Video is gradually becoming a bigger part of the Facebook experience, and although the integration is fairly subtle now, it won’t be for long. CEO Mark Zuckerberg has said that Facebook is transitioning into a “video-first” platform, and on Wednesday he gave more details about this plan during the company’s second quarter earnings call. “Over the next two or three years,” he said, video is “going to be much bigger driver of the business […] than the trajectory of what we’re doing on Messenger and WhatsApp.”
The bulk of the call focused on Facebook’s long-term plans to “monetize” Messenger and Whatsapp: The company hopes to eventually make advertising a major part of those services, which respectively see two billion messages sent between people and businesses every month and one billion active users a day.
Investors repeatedly asked questions about the company’s Messenger marketing plans during the Q&A session until Zuckerberg stepped in to redirect the conversation. Messenger is important, he said, but the most significant changes going on at Facebook in the short term are happening with video.
“I actually think over the next few years, the much bigger driver of the business, and determinant of how we do, is going to be video, not Messenger,” he said.
He said that Facebook’s plans for video are “large-scale” and will involve “economics [that] are quite different from what the current feed-based businesses that we have today.”
People already watch an average of 100 million hours of video on Facebook every day, through Facebook Live streams or videos shared on news feeds as well as original video series that appear on news feeds and the Facebook app’s video tab. The tab brings up a video-only feed that users scroll through to view content that plays automatically, much of which is selected using an algorithm; it’s somewhat like Snapchat’s “Discover” feed.
Facebook users increasingly spending their time on video content is “the biggest trend we see in consumer behavior,” Zuckerberg said. He attributed the trend largely to the fact that smartphones are getting better at playing video without buffering.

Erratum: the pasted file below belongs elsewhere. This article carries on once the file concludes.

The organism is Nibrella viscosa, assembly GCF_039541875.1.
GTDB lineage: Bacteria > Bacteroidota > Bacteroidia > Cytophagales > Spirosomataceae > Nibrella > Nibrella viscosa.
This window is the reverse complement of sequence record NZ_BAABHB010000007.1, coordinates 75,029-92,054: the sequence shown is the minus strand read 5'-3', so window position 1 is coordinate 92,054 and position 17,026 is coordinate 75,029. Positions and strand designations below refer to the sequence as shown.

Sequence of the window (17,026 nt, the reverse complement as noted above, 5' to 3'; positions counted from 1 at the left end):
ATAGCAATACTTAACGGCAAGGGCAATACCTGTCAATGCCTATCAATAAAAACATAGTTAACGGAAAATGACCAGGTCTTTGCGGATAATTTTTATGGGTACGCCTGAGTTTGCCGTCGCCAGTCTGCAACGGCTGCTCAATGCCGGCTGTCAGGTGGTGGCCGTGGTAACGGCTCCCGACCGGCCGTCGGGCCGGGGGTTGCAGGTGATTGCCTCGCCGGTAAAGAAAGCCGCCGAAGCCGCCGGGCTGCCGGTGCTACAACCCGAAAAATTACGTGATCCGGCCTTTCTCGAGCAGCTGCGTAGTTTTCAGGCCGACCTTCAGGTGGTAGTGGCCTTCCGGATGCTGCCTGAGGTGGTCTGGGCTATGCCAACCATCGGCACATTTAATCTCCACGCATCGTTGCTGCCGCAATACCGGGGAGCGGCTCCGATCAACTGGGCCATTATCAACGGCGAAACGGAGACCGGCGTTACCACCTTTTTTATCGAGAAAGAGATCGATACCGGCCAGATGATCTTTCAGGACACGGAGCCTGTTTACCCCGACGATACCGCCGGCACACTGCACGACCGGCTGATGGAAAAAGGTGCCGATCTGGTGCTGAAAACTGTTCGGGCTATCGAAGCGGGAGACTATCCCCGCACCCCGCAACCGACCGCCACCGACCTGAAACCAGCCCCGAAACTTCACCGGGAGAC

Although Zuckerberg offered some details about the video-first changes and a timeline within which they’ll roll out (two to three years) in this earnings call, he best articulated his overall vision during last year’s fourth quarter call:
“The goal that we have […] is to make it so that when people want to watch videos or want to keep up to date with what’s going on with their favorite show, or what’s going on with a public figure that they want to follow, that they can come to Facebook and go to a place knowing that that’s going to show them all the content that they’re interested in. […] You want to watch videos, you want to keep up with the content that you watch episodically week over week. This is going to be the place where you go to do that.”
Vice President of Investor Relations Deborah Crawford told investors that users will spend less time on the news feed as they increasingly get involved with Facebook’s videos. This is consistent with greater trends; a Cisco study found 75 percent of mobile data traffic will come from video content by 2021.
Facebook has great incentive to push users toward video. It’s nearly run out of space for advertisements in news feeds, so it’s turning instead to ad growth in Messenger, Whatsapp, Instagram stories (because Facebook owns Instagram), and video. Plus there’s the fact that video content encourages users to linger more on the site; a March 2017 biometric from Facebook found that people look at video five times longer than static content.
As for Facebook’s earnings, they are solid and even outperformed analysts’ expectations. Shareholders were earning 78 cents per share at this time last year; that was projected to increase to $1.12, but instead moved to $1.32. The company’s second quarter earnings in 2016 were $6.4 billion, and this year they were $9.3 billion.
Two years from now, you’ll be using Facebook in a totally different way. Remember when statuses were relevant? The traditional news feed could be on a similar path to oblivion. One thing’s for sure: Video is going to shoot up to the pinnacle of cultural relevance. Get ready.